4 Exp. 4: Formation of an Oxide

Determination of the Empirical Formula of Two Compounds:

Pre-Lab, may be included on BB pre-quiz:

  1. Define empirical formula


  1. Define the Law of Definite Composition




  1. Write the empirical formula for each of the following compounds:
    1. 0.200 mol Al and 0.600 mol Cl



  1. 10.98 g Ba, 2.57 g S, and 5.12 g O


  1. When 2.50 g of copper (Cu) react with oxygen, the copper oxide product has a mass of 2.81 g. Copper oxide has two possible formulas; CuO or Cu2O. Which formula is supported by the given data? Be sure to show a calculation.


  1. Calculate the theoretical percent composition, by mass, for each element in the compound MgO.


  1. A compound contains only C, H and O. If the combustion of a 0.255 g sample of the compound produces 0.561 g of CO2 and 0.306 g of H2O, what is the empirical formula of the compound?



  1. Explain the safety concerns in this lab and how to avoid getting injured.










Joseph Proust did much of his pioneering work using inorganic binary compounds including sulfates, sulfides, and metallic oxides. Today you will be working with both sulfates and metallic oxides, and much like Proust, you will use mass relationships to come up with the chemical compound formulas associated with the masses of the elements present. Proust published the law of Constant Composition in 1794 in a paper detailing his work on iron oxides; “A chemical compound always contains the same elements combined together in the same proportion by mass.” In order to frame this law, lets first review chemical and physical change.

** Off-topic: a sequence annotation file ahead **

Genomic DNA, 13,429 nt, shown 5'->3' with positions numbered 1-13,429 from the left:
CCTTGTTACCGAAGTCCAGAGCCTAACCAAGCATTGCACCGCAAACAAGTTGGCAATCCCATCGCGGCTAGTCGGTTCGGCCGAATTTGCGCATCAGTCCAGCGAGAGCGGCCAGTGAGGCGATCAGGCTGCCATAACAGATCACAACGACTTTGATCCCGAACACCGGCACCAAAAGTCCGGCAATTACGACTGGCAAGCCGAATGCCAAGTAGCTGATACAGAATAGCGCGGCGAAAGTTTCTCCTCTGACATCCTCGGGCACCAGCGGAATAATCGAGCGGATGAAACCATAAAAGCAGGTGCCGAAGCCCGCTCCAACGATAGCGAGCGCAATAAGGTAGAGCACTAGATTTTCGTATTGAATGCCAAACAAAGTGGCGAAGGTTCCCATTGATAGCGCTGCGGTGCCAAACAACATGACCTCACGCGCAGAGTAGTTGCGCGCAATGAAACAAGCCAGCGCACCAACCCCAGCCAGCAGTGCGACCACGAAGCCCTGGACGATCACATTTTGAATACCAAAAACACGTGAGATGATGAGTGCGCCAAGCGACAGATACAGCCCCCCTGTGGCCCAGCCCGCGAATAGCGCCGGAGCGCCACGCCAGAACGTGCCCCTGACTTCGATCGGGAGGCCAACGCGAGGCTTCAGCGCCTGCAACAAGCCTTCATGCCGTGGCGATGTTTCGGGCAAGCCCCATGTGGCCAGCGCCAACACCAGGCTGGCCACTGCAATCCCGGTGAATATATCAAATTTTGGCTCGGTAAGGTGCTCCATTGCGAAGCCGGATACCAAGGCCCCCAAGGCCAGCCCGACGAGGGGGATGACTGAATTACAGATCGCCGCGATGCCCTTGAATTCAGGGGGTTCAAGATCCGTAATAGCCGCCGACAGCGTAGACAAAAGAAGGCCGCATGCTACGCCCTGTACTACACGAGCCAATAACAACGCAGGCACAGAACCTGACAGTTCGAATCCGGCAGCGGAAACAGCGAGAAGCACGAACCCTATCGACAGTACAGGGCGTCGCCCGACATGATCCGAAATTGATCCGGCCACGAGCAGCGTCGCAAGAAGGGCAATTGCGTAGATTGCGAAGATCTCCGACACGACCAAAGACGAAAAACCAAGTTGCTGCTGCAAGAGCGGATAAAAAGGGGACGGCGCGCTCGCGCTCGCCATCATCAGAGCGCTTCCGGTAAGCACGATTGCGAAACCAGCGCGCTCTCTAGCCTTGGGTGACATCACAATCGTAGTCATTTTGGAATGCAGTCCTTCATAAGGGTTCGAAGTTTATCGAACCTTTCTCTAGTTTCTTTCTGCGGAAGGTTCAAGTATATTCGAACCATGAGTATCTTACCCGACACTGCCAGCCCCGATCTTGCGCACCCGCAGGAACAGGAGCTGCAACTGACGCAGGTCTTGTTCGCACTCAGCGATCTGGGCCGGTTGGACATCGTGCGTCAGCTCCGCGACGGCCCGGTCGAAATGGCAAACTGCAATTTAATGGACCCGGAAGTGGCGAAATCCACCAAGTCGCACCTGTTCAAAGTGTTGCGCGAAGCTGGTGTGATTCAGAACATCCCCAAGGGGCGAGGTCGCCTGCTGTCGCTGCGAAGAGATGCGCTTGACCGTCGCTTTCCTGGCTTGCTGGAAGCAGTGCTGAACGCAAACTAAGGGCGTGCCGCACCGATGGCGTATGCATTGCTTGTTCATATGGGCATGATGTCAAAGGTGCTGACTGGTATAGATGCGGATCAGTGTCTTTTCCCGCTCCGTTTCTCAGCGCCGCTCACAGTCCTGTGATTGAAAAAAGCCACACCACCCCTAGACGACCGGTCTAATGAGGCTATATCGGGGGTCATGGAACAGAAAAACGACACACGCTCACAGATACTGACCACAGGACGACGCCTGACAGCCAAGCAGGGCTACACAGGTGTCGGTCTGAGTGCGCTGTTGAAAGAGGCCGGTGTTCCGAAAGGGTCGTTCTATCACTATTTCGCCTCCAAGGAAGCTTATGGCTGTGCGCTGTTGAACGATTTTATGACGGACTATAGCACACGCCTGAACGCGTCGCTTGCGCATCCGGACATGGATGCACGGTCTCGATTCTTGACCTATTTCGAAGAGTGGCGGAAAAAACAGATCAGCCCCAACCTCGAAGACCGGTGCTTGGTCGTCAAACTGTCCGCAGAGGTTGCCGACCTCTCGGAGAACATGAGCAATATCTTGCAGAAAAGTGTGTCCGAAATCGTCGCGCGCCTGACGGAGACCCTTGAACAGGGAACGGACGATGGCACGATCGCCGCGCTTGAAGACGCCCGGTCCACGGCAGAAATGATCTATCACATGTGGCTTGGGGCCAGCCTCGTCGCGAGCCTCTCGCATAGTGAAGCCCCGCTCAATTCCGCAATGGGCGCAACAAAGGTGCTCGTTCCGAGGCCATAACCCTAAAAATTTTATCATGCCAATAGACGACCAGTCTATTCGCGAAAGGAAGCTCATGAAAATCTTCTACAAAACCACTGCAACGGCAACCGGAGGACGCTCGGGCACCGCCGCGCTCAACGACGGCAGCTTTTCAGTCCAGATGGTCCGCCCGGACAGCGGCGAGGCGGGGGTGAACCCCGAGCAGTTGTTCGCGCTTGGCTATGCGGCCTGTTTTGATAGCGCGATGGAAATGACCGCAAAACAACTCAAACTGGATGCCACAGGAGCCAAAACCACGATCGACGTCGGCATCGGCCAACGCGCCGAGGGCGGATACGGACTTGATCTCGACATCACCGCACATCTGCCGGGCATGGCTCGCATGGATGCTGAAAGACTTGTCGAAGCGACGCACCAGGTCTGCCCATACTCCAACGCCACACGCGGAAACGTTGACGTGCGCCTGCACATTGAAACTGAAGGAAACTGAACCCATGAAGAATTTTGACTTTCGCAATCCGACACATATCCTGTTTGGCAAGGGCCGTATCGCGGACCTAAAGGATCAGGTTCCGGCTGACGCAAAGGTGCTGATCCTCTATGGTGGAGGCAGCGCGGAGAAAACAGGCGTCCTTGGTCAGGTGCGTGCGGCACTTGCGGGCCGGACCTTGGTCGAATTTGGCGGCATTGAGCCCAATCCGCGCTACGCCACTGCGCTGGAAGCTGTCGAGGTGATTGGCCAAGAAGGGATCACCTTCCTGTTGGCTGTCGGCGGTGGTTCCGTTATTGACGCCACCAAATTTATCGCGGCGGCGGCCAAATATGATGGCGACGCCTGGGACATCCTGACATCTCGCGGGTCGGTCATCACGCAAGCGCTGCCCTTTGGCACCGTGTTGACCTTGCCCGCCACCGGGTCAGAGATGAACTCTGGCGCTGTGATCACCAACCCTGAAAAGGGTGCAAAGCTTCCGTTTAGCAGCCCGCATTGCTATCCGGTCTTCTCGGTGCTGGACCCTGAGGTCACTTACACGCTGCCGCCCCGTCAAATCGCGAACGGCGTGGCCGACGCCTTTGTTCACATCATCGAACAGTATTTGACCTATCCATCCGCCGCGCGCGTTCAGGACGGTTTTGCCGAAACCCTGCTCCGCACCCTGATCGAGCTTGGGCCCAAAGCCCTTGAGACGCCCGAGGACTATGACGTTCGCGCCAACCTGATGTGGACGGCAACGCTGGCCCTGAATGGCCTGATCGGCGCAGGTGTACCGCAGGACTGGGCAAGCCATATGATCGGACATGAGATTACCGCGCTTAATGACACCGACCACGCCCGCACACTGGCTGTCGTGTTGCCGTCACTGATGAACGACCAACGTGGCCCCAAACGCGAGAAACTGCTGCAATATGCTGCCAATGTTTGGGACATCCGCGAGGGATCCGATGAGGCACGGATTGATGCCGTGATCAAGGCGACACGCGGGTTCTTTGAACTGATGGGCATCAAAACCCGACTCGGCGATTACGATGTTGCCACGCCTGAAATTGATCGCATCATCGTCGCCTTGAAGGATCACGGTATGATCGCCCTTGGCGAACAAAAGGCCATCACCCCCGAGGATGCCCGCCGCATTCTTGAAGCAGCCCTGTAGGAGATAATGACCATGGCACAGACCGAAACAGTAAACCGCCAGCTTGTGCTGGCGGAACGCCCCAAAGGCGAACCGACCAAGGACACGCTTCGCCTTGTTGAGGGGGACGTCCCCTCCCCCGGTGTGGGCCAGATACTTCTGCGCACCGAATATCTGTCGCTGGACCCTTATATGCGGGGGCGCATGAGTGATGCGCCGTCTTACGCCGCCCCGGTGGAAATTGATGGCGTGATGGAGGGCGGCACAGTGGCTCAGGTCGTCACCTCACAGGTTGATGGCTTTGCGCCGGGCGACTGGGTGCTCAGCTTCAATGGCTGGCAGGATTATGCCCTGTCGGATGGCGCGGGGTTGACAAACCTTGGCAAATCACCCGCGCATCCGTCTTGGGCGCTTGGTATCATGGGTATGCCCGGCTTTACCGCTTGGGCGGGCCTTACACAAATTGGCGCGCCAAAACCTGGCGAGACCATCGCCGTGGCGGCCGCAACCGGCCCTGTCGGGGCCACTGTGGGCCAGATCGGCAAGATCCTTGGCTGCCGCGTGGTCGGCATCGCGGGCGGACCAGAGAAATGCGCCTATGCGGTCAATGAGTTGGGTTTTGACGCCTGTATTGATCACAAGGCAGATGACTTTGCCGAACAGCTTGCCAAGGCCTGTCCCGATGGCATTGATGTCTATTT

When a substance undergoes a physical change, bonds between atoms are not re-arranged.  When iron is melted, it undergoes a physical change from solid to liquid, but the identity of the metal remains the same.  In a chemical change, however, the substance gains a different composition and different properties.  As iron oxidizes, for example, it changes from a dull gray to iron (III) oxide to a ‘rust’ colored substance with different properties and a different composition.

You will be observing a chemical reaction today that falls under the category of a combustion, or combination with oxygen. We are most familiar with the combustion process that occurs with a hydrocarbon such as wood, oil, wax, or gasoline. Such combustions form the most stable oxygen compounds possible, CO2(g) and H2O. The combustion of a metal, such as magnesium, will also form the most stable oxide of the metal with the formula MgxOy. With careful mass measurement and stoichiometric analysis, you will be able to determine the formula of the metal oxide formed with magnesium, or the ratio of oxygen to metal in the product, much as Proust did centuries ago. It is important to note that the ratio is an atom to atom or mole to mole ratio, so the mass values you obtain will all be converted into moles before analysis.

Table 1: Comparison of Physical and Chemical Changes

Physical Chemical
Change in State Formation of a gas (bubbles)
Change in Size Formation of a solid (precipitate)
Tearing Disappearance of a solid (dissolving)
Breaking Change in color*
Grinding Heat given off or absorbed

*Change in color can also be physical.  A hot stove is one example.

Most chemical reactions can be classified into five types, shown in table 2.


Table 2: Types of Chemical Reactions

Type of Reaction Description Example Equation
Combination/Synthesis Elements or compounds form a more complex product. P + O2  à P2O5